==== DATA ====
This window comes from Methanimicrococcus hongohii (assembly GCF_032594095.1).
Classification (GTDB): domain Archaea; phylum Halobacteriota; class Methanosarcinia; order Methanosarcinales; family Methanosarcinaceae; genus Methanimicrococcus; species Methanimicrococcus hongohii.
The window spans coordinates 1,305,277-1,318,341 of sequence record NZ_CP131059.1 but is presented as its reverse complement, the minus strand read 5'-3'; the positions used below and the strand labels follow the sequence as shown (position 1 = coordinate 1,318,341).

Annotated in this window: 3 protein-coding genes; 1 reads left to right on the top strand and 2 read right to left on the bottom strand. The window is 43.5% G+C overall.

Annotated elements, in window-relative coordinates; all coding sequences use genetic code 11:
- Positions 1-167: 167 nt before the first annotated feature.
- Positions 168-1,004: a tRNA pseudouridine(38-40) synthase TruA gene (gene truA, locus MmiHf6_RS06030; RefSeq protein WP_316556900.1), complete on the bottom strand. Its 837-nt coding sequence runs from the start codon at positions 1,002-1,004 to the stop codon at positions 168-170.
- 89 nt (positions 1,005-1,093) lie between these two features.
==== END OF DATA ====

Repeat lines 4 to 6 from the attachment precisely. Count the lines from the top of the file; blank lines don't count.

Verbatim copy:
Annotated in this window: 3 protein-coding genes; 1 reads left to right on the top strand and 2 read right to left on the bottom strand. The window is 43.5% G+C overall.

Annotated elements, in window-relative coordinates; all coding sequences use genetic code 11:
- Positions 1-167: 167 nt before the first annotated feature.